White Sox' roller-coaster season in a deep dip
White Sox manager Robin Ventura walks in the dugout during the eighth inning of Saturday's 10-4 loss to Tampa Bay at U.S. Cellular Field.
September has been spent in the pit of despair for every aspect of White Sox baseball. Players, coaches and fans have searched for answers in the midst of dispiriting decay.
Starting pitching hasn't been dominant in some time. No one has put the team on his back and said "I got this one tonight," negating the need for vanishing clutch hitting and a tiring bullpen.
It's gone the other way, as three of the last five starters haven't gotten out of the fourth inning. The Sox have had just 10 quality starts in 23 September games. Saturday, Chris Sale exhaustedly offered his shortest outing of the year.
That bullpen has had inhabitants exchanging goat horns. Brett Myers' gopher ball to Evan Longoria on Thursday was the latest blemish. Myers was the third of the big trade acquisitions, all of whom started out so well, to now show the worst of themselves.
Kevin Youkilis singlehandedly won three or four games in his first two weeks but has looked tired. His numbers dwindled in August and withered further this month.
Francisco Liriano was very good in 4 of his first 5 White Sox starts, but he has reverted to his usual pattern since his surgery in 2006. He toggles between dominance and chaos.
The Sox are kings of the solo home run. It became an awful sign to see men on base. Bases loaded? Runs only score on a hit by pitch or a double play. The lack of clutch hitting sits atop the blame list.
Alex Rios, the clear team MVP, is not part of the problem. But the captain at first base sure has been. His average has been in the .230s the last two months. The once daily meetings of the Paul Konerko Appreciation Society haven't been held since May.
They're playing the worst baseball of their season at the worst possible time.
"These games look the same," Konerko said this week, and it doesn't really matter after which day it was. "Sometimes the game is cruel."
It's been cruel on the outside as well. The arc of how we've all felt about this team is a story unto itself.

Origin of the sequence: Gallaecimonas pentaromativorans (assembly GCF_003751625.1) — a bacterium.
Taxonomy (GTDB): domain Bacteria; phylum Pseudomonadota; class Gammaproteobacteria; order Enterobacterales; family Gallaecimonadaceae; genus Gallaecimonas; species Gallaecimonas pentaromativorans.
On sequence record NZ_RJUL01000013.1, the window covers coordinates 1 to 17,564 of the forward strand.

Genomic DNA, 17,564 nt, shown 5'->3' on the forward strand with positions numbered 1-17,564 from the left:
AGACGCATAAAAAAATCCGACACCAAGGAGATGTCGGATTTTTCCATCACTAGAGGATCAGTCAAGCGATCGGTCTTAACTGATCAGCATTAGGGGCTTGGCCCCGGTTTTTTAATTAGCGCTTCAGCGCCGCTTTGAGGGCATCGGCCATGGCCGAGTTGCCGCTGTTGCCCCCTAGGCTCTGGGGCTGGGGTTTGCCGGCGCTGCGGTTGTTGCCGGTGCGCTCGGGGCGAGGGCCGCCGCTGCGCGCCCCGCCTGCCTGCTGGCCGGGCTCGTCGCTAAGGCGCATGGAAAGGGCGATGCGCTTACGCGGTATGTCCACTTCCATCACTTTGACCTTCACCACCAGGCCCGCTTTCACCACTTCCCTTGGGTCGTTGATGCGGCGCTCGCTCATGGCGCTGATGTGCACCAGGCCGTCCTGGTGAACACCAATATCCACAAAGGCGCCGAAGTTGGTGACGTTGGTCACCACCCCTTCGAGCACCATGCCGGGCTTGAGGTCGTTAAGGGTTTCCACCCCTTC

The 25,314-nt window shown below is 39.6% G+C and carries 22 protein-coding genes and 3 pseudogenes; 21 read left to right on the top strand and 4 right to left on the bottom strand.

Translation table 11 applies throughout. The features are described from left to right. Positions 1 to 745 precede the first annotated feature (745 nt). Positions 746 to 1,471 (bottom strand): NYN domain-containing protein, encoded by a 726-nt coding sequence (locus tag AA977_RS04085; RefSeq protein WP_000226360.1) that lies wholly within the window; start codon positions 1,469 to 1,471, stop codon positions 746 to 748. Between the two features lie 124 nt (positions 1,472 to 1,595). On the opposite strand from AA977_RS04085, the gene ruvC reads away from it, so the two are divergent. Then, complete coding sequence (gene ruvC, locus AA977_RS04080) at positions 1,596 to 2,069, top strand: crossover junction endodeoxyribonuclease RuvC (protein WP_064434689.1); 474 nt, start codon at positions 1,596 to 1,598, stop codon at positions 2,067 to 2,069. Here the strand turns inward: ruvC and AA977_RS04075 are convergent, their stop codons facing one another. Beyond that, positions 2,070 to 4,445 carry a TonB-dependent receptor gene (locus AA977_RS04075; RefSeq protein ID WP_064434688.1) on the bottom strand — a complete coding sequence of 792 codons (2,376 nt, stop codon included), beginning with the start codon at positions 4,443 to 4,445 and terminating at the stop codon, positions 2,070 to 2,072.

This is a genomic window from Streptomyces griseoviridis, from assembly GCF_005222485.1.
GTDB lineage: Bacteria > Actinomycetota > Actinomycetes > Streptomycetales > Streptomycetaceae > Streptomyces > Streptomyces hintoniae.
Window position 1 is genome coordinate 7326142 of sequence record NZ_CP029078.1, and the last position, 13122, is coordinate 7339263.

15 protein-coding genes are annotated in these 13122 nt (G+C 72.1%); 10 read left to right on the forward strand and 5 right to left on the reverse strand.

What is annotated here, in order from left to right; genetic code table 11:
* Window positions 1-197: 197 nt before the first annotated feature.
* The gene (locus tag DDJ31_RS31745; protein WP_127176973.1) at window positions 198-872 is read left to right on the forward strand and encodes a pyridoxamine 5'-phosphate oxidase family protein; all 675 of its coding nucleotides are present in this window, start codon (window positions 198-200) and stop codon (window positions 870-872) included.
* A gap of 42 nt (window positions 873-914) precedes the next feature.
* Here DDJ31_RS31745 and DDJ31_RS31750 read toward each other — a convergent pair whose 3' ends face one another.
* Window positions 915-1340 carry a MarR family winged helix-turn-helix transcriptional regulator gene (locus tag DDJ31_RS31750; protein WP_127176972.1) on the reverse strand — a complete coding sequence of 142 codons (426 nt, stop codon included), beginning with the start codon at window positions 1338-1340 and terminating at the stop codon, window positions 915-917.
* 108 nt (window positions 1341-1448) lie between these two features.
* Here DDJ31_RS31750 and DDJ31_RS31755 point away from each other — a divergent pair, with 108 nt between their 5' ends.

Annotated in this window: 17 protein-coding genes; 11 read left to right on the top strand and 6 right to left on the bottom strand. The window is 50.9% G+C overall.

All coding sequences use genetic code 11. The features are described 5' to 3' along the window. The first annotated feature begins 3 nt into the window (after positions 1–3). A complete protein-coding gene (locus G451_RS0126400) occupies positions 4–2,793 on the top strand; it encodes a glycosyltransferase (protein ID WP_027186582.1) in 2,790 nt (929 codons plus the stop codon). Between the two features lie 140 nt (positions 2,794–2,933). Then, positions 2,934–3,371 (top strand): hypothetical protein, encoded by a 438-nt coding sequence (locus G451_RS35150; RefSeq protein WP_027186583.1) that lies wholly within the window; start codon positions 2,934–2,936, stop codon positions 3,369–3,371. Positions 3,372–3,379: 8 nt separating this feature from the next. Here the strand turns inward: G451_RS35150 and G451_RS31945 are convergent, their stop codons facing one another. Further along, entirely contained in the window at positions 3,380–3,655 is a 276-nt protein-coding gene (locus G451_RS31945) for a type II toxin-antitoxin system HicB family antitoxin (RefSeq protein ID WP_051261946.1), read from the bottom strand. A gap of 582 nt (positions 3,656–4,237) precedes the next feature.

I thought they'd be better than most everybody else, penciling them in for 85 wins and a second-place finish.
I kept thinking they were exactly at that level for a long time, even after they'd been atop the division for a while. When the Cubs took two of three at the Cell in mid-June, second place gave a warm welcome, and I thought that's where they'd stay.
I was wrong. Other than three days, from July 21-23, the Sox were in first every day for almost three months.
Eventually, like a lot of people, I came to believe. I believed the White Sox were simply better, in large part because the Tigers were, and are, so completely flawed.
I plotted out playoff rotations. I urged fans to remain calm in the face of panic.
The Tigers still are just OK; they're 15-12 this month. The Sox, painfully, are 11-16.
Baseball humbles you like no other sport. It's built on its relentless ability to humiliate. The best in the world are disappointed, often pathetically so, six or seven times out of every 10.
Pathetic disappointment sounds about right.
The roller coaster was built to be ridden. This one's a doozy, and lately it has been stuck in an upside-down loop.
We've been afforded more baseball joy and intrigue than most thought would be granted. As harrowing as it has been, I know I'll ride that intellectual roller coaster again. I'll ride it with fervor, every season.
We all just might need a few months to forget the depths of these dips.
Unless of course Detroit loses today and the Sox win …
•Matt Spiegel co-hosts "The McNeil & Spiegel Show" 9 a.m. to 1 p.m. Monday-Friday on WSCR 670-AM, and The Score's "Hit and Run" at 9 a.m. Sundays with his Daily Herald colleague, Barry Rozner. Follow him on Twitter @mattspiegel670. Matt thinks a runner trying to score from first on a double into the gap is the most exciting play in baseball.
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